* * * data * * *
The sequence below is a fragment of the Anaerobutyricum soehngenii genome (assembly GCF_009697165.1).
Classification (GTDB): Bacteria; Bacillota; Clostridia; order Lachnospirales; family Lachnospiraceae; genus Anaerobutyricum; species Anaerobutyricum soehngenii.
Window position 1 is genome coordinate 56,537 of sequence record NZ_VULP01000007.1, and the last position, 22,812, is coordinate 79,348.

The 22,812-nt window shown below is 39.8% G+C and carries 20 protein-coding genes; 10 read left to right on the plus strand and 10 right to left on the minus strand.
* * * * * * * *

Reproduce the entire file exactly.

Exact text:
The sequence below is a fragment of the Anaerobutyricum soehngenii genome (assembly GCF_009697165.1).
Classification (GTDB): Bacteria; Bacillota; Clostridia; order Lachnospirales; family Lachnospiraceae; genus Anaerobutyricum; species Anaerobutyricum soehngenii.
Window position 1 is genome coordinate 56,537 of sequence record NZ_VULP01000007.1, and the last position, 22,812, is coordinate 79,348.

The 22,812-nt window shown below is 39.8% G+C and carries 20 protein-coding genes; 10 read left to right on the plus strand and 10 right to left on the minus strand.